Having been part of a class blown up by one science teacher and taught by another who set his tie on fire with a Bunsen burner as well as sitting on one (unlit) he'd put on his stool out of the way and burning his fingers demonstrating the plasticity of heated sulphur (the two were known respectively to pupils as the Homicidal and Suicidal Maniacs) I have no difficulty believing you!

6 June 2024

Once again I went out after Grasshopper Sparrows. This time I tried Moore Creek Preserve, which is just inland from Highway 1 on the north side of Santa Cruz. In this area a series of broad terraces reach from the ocean up to the Santa Cruz Mountains. After crossing Highway 1 to enter the preserve, one immediately climbs up the steep face of one of these terraces and on to the relatively flat terrace top. This area is covered in grass, and it is here that Grasshopper Sparrows breed. From the trees and scrub in the gullies that cross the terrace I could hear a variety of birds, including American Robins, Northern Mockingbirds, California Thrashers, House Finches, and Purple Finches. Flying over the grassland were Common Ravens, American Crows, five species of swallows, and a north-bound Common Loon. In the grassland itself I could hear and see only Savannah Sparrows. I walked up the terrace. I walked across the terrace. I traipsed trails trodden out by careless cattle. I walked back down the terrace. I made another pass up the trail, and finally, at a spot where I had paused twice before, a Grasshopper Sparrow perched on a thistle and sang. Once one started, another began singing nearby. I spent a bit of time with them, then headed back down the trail. A little way on two juvenile Grasshopper Sparrows fed in the middle of the road with two young Savannah Sparrows. Setting out at dawn on an overcast day, I had left my camera in the car; now it was bright enough I wished I had carried it. The eBird list: https://ebird.org/checklist/S180229016.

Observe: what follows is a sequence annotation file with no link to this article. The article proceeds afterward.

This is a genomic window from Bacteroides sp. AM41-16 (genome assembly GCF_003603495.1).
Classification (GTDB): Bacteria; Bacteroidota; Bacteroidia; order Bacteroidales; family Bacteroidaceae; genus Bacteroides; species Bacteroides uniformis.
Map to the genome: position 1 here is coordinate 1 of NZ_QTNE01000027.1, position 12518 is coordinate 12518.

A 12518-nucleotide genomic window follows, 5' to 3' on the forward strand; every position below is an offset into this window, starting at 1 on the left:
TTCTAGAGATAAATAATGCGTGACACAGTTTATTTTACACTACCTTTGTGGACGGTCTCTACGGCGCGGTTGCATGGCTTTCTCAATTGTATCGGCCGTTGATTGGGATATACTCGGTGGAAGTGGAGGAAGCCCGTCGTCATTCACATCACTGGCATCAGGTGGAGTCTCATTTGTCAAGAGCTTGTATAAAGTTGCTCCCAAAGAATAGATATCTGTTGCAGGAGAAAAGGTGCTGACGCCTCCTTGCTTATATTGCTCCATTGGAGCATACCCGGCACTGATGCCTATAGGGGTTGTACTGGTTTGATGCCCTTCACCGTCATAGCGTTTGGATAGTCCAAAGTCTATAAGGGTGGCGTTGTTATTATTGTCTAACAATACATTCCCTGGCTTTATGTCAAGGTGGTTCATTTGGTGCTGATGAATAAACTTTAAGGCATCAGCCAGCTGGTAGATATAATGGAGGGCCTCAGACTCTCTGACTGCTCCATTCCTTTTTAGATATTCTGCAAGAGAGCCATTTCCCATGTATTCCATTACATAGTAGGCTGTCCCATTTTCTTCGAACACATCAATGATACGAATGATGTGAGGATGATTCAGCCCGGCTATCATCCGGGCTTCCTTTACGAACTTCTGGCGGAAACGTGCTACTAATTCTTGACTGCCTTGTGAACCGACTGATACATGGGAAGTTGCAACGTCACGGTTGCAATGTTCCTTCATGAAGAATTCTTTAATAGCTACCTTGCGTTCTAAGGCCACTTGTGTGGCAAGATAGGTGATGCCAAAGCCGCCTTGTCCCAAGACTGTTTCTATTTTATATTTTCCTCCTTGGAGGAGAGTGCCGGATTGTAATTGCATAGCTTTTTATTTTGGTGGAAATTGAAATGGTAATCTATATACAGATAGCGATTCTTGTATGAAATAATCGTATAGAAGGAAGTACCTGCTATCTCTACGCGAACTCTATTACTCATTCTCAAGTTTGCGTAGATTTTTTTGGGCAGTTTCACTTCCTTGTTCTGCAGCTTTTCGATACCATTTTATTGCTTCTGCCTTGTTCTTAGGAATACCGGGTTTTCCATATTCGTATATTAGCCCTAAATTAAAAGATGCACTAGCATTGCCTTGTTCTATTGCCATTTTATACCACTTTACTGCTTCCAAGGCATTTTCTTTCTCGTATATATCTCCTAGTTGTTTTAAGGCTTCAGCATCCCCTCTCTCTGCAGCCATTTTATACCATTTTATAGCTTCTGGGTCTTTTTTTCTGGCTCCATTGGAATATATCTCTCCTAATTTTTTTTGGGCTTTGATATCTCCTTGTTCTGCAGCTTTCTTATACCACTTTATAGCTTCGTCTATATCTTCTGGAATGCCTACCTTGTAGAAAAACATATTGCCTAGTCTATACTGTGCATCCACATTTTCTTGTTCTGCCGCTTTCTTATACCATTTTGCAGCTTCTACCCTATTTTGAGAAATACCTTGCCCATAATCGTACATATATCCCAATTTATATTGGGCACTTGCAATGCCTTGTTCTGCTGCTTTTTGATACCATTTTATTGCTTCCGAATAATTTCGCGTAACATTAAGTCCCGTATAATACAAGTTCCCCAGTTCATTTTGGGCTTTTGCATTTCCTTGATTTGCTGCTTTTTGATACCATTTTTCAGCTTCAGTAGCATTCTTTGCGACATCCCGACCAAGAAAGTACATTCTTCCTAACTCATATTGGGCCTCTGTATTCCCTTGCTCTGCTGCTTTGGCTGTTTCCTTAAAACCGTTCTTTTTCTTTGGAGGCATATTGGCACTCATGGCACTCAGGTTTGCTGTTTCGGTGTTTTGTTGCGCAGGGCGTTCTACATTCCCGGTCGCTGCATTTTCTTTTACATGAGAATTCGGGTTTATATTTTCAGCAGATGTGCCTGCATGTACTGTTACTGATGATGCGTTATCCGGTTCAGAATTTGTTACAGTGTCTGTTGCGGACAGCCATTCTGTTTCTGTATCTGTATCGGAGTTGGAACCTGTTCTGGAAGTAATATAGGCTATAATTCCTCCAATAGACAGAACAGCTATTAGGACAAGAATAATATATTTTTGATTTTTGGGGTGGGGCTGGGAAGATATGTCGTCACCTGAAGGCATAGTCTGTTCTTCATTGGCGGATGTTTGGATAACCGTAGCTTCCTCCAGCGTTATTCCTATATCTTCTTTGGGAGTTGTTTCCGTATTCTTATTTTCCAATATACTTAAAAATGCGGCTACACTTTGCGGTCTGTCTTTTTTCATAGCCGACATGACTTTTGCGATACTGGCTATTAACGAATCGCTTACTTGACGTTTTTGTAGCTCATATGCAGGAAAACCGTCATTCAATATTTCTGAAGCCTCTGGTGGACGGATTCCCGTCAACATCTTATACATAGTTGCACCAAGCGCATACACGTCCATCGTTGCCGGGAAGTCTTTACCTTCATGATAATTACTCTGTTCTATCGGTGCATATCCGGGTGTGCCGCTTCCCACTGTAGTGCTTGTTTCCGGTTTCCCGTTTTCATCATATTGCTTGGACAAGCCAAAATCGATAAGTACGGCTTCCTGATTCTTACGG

I stopped next at Lighthouse Field State Beach. I did not have any particular targets here, but this is a good time for vagrants to appear in California and I hoped one might have landed there. As far as I could determine none had, but it was interesting that some of the mountain species that had come into the lowlands in numbers this winter, Red Crossbill and Red-breasted Nuthatch, were still to be found. My eBird checklist is at this address: https://ebird.org/checklist/S180233964.

One new species for the day, Grasshopper Sparrow. The total is 343.


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9 June 2024

There has been a Yellow-billed Loon in Bodega Bay all winter, and, surprisingly, it has lingered into June. I have been reluctant to go after it because I did not want to drive that far for one bird, and I thought chances of finding it might not be very good. What seem to be the only places for Least Bittern anywhere in the region, however, are in the same direction. Going after the bittern would take me much of the distance to the loon. With two sites for the bittern close to one another, and recent reports of the loon all in the same part of the bay, it seemed like there was a fairly good chance for both species if I went up there and made an effort.